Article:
Service Requests and Preventive Maintenance
Our customer operates a manufacturing facility in Tennessee. The facility employs approximately 420 people and is over 225,000 square feet in size. The key products include various types of standard laboratory glass, in addition to custom specialty glass products. This case study focuses on the service request process at this facility, but the system is also used for all their preventive maintenance needs.
In 2008 the maintenance department was accepting work requests informally, via paper and verbally. The level of response to incoming requests depended greatly upon the manner in which the request was made, who received the request and who was the customer making the request.
In an effort to be accommodating to internal customers, the maintenance department accepted work order requests via many different informal channels, including through casual face-to-face discussions, telephone calls, voicemail messages, e-mails and hand-written forms. This kind of process often leads to work orders being readily accepted without adequate information. The level of the response to each request depended upon who was making the request and who was receiving the request. Most of us know all too well about the scrawled-on-a-napkin or a pleaded verbal request passed to a maintenance technician on the run, often without proper explanation.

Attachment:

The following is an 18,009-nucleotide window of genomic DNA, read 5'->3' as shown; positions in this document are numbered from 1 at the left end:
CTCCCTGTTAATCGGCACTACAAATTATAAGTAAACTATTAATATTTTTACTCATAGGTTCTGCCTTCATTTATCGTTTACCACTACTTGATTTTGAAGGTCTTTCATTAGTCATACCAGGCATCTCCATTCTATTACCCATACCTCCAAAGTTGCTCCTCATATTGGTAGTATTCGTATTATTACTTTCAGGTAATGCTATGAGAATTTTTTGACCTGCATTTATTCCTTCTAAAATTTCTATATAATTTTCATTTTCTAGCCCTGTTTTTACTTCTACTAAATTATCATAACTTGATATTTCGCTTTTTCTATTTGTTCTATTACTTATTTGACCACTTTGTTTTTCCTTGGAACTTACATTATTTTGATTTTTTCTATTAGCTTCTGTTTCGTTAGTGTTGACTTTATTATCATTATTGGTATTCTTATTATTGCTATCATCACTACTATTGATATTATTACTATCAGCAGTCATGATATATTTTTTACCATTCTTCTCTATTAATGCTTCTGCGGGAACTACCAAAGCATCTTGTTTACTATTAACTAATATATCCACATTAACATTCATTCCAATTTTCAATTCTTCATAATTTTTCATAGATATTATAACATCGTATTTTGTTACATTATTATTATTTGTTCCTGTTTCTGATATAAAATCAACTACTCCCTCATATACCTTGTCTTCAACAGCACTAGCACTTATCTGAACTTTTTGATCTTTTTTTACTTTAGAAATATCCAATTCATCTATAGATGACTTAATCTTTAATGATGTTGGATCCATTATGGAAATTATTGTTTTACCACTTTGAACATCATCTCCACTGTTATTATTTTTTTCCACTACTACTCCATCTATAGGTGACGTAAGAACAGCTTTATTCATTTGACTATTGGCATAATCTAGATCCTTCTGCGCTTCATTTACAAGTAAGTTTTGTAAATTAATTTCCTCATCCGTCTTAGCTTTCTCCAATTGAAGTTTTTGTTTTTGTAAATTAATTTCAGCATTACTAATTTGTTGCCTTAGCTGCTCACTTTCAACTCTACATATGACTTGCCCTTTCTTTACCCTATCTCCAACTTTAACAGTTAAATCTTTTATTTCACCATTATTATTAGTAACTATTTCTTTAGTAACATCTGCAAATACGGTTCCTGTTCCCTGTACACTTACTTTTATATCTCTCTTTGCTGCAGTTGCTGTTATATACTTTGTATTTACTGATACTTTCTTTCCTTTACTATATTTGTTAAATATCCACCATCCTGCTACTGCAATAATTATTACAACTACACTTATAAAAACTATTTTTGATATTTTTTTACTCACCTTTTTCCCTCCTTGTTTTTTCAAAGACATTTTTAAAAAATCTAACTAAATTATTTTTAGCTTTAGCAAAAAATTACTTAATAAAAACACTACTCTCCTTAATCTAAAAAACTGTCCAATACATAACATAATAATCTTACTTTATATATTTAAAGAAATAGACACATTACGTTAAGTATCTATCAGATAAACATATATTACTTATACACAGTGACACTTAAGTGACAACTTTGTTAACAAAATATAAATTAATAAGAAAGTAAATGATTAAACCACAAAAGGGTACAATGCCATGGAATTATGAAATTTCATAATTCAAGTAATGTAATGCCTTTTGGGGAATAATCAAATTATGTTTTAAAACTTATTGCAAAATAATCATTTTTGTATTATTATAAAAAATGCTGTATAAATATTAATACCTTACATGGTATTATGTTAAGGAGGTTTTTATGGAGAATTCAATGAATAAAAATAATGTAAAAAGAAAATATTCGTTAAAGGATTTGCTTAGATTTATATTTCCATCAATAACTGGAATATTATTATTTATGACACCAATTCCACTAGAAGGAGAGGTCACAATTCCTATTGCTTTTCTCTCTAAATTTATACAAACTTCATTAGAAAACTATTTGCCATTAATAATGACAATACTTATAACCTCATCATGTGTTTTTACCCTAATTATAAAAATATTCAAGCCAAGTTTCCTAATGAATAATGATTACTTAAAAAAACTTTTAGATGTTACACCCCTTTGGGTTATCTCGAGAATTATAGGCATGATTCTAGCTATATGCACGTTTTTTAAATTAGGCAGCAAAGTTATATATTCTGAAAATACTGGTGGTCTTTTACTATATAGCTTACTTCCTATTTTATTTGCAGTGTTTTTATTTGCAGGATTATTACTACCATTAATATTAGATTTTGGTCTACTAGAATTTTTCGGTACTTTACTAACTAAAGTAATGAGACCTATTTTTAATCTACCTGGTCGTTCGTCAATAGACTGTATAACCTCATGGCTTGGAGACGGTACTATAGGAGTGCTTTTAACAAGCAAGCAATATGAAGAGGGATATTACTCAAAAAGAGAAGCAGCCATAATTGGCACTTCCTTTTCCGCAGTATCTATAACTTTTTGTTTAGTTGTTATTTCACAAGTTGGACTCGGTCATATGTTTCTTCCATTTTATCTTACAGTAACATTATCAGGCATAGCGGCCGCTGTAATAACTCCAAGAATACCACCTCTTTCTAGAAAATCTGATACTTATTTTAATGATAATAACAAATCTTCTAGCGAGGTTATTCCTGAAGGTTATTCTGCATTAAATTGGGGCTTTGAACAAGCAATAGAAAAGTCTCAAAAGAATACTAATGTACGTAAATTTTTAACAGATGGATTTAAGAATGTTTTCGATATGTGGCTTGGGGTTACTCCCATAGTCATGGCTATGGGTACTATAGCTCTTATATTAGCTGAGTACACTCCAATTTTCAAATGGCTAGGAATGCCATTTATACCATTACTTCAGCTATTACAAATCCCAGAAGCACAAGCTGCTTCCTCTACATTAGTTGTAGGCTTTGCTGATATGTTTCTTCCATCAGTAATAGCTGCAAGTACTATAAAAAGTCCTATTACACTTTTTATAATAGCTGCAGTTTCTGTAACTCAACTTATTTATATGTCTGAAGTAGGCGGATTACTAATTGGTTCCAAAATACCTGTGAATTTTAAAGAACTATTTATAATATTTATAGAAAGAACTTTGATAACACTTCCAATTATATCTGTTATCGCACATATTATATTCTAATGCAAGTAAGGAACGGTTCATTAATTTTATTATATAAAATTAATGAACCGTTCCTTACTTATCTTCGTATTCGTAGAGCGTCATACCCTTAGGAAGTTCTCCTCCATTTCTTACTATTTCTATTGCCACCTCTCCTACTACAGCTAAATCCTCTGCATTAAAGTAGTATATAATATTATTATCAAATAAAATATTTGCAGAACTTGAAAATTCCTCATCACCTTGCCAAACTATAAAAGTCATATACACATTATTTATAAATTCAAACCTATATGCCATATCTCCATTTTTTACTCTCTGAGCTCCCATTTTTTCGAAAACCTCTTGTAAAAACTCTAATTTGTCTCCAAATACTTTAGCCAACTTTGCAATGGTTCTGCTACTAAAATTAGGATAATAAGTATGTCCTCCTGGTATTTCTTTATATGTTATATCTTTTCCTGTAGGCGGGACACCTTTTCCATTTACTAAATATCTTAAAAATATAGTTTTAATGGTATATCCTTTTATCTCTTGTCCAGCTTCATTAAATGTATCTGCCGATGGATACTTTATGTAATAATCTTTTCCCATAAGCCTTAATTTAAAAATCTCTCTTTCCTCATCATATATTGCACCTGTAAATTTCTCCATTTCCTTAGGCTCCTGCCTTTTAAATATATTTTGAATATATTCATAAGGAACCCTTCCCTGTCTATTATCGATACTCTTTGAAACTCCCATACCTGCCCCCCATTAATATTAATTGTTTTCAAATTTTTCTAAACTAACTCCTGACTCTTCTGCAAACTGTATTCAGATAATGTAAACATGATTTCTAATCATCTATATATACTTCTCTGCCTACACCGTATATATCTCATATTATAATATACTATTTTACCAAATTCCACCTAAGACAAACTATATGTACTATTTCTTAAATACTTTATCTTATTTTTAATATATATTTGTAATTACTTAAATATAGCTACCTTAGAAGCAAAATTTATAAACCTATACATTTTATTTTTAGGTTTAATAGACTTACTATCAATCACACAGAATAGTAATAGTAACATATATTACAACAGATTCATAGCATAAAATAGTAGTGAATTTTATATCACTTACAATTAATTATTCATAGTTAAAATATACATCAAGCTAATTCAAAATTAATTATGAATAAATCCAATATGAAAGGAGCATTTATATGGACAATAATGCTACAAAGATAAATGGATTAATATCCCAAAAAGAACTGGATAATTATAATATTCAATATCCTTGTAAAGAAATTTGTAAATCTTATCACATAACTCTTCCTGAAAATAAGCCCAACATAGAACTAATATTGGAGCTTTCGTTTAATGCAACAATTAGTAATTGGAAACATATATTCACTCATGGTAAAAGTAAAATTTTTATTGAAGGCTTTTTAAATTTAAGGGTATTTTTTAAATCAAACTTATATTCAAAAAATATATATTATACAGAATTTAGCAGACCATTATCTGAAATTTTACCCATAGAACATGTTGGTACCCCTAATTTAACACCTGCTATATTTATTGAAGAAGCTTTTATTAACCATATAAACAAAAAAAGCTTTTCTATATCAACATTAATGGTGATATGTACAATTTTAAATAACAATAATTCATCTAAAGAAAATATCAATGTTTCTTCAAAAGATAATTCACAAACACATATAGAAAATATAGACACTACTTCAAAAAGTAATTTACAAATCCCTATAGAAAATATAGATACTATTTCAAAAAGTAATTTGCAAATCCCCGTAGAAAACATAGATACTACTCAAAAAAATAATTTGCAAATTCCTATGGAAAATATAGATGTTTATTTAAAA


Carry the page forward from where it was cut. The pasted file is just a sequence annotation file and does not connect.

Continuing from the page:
Without a formal work order communication process to offer to the clients, the manager did not have full clarity as to the needs of his clients and to the work load of each of his employees. Often, rather than following the proper direction of an informed manager and informed fellow workers, submitted work orders were being performed in a reactive manner in order to appease the sense of urgency of the client rather than in a proactive manner where work requests could be properly assessed and prioritized according to what was most best for the corporation.
By not centralizing the demands of the department in one work order database, people were not aware of the demands placed on each worker and of all the tasks a worker needed to perform. Such a thing can quickly lead to frustration by workers who feel misunderstood and under-appreciated by their fellow workers and also by the managers. This increased the sense of urgency and lack of full clarity added to the stress for both the service department and the customers. In addition, management lacked the tools necessary to utilize metrics to help fine tune the efficiency of the department because they were not aware of all the work being performed and were not able to track the life-cycle of each work request.
Implementation of eWorkOrders
In order to meet the new ISO 9001 Quality Management System requirements, the Engineering/Maintenance department implemented a formalized and centralized work order process for their customers. The service department was able to offer multiple different services electronically to their customers. Each service offered by the service department had its own easily designable form that could be easily changed by the service department without any need for custom software programming. Each service request form had the essential fields required so that work orders would not be able to be submitted with missing essential information.